A cunning plan.

So, this red folder has appeared at work, it sits on a display table. The display table changes from week to week and is managed by the equalities officer (this is public sector, by the way). You never know what the display is going to be from one week to the next.

I think this week it was a display about National Inuit Dairy Produce Week. Down here in the sticks we only get the display, up at HQ in that London they get the whole shebang, and we see the emails and the links on the intranet home page. We have a picture of some woman swaddled in polar bear fur sat on a little stool milking an elephant seal, at HQ they’ll have a demonstration. ‘Please feel free to come along to the refectory/theatre at Administratum House on Wednesday afternoon for a demonstration of elephant seal milking and an eskimo ice-cream tasting session, just ask your line manager to release you, it will only take an hour and all are welcome.’ Somehow I doubt some bloke in Coleraine asking to go to London for the day to see the elephant seal milking will get the undying admiration of his line manager.

They live in a different world up in London, they have a subsidised canteen, we in the sticks have a bloke that comes round in a van with some depressing and over priced sandwiches. They have a theatre/auditorium. We’ve got a reception area.

Anyhow, this folder. It contains a printed copy of the department’s equality policy. I hadn’t seen it before the other day, so I wondered over to leaf through it and see what it was. The section about religion and belief was most enlightening. I wasn’t able to read it properly, the lack of elephant seal milking and a line manager who was likely to react well to a request to watch same meant I had work to do. I will have to study the text properly at some point, but as far as I could work out, so concerned are the department about causing even the merest milligram of offence, anything goes.

One thing we do have is a ‘multi-faith prayer and reflection room’. I think I know one member of staff who has used it in the few years we’ve been in the building. It has to be multi-faith, and has to take into account those who have no faith at all. According to the text, lack of faith is just as important as active faith, so I suppose I could go down and have a good reflect once in a while if I wanted. I’ve never been in there, but I understand there is a strategically placed arrow pointing in a certain direction. Set as it is in deepest Kent, well, this ain’t exactly Bradford. Takers are few and far between.

One thing we are absolutely not allowed to do, unsurprisingly, is smoke in the building. Indeed, we’re not even allowed to smoke on site. We have to walk off the property in order to have a gasper. Here the law of unintended consequences comes into play. You see, the building’s car park backs onto the motorway, and tucked away round the back is the bike shed. What with this being rural Kent very few people cycle to work. The bike shed is only used slightly more than the multi-faith yada yada room. The bike shed is under cover, but woe betide the poor sod who tries to have a smoke under there during one of the regular coastal squalls that blows up.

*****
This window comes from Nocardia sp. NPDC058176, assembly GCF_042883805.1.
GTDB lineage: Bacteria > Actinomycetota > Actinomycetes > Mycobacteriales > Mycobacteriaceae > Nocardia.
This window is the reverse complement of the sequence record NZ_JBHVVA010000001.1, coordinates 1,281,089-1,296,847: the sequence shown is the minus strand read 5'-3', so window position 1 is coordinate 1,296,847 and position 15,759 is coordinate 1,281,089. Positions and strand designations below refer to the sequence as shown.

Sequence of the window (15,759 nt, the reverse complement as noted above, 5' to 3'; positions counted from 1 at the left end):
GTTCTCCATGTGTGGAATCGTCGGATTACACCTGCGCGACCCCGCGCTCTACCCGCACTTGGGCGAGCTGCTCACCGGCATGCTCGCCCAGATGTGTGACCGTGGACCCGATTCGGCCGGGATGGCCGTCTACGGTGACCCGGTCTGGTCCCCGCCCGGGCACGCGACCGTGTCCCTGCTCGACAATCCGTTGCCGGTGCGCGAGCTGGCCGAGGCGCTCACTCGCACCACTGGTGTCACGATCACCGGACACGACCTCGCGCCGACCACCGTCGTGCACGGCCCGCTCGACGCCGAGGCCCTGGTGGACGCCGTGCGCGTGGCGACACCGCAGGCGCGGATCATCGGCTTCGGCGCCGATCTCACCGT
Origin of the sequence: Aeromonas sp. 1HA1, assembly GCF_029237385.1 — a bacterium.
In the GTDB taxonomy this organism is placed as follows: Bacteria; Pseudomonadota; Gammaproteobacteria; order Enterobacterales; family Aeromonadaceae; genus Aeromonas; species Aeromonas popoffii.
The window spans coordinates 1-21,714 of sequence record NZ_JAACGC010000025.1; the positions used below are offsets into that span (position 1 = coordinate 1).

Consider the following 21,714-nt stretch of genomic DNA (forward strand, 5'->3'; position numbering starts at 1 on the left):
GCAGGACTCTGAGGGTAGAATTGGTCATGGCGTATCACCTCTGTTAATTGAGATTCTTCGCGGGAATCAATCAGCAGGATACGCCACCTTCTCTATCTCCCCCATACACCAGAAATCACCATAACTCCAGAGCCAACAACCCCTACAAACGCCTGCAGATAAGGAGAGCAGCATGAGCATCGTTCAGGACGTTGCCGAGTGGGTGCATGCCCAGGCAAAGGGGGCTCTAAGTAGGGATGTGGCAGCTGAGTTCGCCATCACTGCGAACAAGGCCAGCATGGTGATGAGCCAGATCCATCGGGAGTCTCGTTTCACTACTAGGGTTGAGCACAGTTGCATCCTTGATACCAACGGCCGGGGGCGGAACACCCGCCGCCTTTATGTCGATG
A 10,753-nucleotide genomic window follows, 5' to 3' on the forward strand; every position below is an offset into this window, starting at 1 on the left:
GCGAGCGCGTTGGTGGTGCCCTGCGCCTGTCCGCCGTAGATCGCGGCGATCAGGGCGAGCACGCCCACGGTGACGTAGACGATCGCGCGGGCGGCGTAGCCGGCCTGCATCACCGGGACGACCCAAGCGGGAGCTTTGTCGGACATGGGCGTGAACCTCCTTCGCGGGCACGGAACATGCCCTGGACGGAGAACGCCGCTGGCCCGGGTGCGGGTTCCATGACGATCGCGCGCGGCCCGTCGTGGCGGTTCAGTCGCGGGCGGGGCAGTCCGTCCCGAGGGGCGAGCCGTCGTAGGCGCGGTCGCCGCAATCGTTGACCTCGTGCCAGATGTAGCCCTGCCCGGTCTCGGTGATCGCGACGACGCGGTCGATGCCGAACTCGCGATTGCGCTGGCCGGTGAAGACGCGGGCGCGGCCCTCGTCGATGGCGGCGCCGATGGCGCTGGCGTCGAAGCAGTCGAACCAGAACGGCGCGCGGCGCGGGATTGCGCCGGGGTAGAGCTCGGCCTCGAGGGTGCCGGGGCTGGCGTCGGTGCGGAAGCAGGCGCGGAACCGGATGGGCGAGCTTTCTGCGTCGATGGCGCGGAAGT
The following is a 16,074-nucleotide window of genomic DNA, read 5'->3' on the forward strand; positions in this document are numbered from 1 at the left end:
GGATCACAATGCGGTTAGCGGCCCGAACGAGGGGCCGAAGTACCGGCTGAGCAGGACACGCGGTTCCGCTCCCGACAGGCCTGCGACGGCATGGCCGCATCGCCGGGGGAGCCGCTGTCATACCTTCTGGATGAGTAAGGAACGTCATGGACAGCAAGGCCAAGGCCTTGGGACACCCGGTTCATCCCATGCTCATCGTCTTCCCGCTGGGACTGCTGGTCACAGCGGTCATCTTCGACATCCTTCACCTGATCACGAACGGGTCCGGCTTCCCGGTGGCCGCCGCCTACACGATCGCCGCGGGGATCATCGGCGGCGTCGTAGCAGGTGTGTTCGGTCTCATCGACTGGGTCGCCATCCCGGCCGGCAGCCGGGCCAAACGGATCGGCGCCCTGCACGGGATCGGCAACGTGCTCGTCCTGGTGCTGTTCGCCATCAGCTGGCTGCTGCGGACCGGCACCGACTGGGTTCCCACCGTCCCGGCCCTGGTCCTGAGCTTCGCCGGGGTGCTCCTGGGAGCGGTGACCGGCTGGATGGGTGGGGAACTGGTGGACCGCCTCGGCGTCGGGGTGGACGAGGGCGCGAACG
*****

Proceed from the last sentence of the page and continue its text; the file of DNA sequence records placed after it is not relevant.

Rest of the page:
This is an organisation that is obsessed with image. However ‘Leper’s Corner’ is on the pavement out the front, where everyone can see us. There are two box style ashtray/dog end bins attached to the fence, but in a wonderful bit of public sector logic, the cleaners are not contracted to clean off-premises. Accordingly the fag bin is overflowing and dog ends litter the corner like confetti after some kind of bizarre wedding.

In the old days we had a smoking room. People who smoked would go in there, people who didn’t wouldn’t. People who smoked would sit in there doing their work whilst they smoked. Now they go outside and do nothing but make the place look untidy while they smoke.

Where am I going with this?

I had an idea after leafing through the file, I suppose you could call it divine inspiration.

Leg Iron is a proponent of using the rules against those who put them in place, and I feel a hand of victimhood poker coming on.

I think I’m about to develop a devout belief in Baccus. No, not Bacchus. Baccus, his Aboriginal American cousin.

Baccus is the God who created the tobacco plant. He came to me in a dream, and very convincing he was too. You see, hundreds and hundreds of years ago Baccus created the first tobacco seed and then sent his son to Earth to plant, germinate and nurture the seed until it grew into the first tobacco plant. But there was a problem. The land that the tobacco seed was planted in was very poor soil, and in order for the the plant to thrive, Baccus’ son, Germino, had to give his life so his earthly, mortal body could be buried under the plant to feed it. In doing so, his spirit was taken up into the plant. This means today that when we smoke, we celebrate Germino’s sacrifice, releasing his spirit back into our mortal plain as the tobacco burns. Think of it as the Father, Son and Holy Smoke.

Beautiful, isn’t it?

Baccus was telling me it is vital when we release his son’s spirit into the world that we focus completely on the action, it must be carried out in warmth and comfort, reflecting the warmth and comfort that his son brings to the world. Conversation is very important as well, the movement of the lips, tongue and larynx improves the circulation of Germino’s spiritual re-emergence. The smoking must be done thus, to smoke stood outside in discomfort is a cause of great sadness to Baccus, it is an abomination.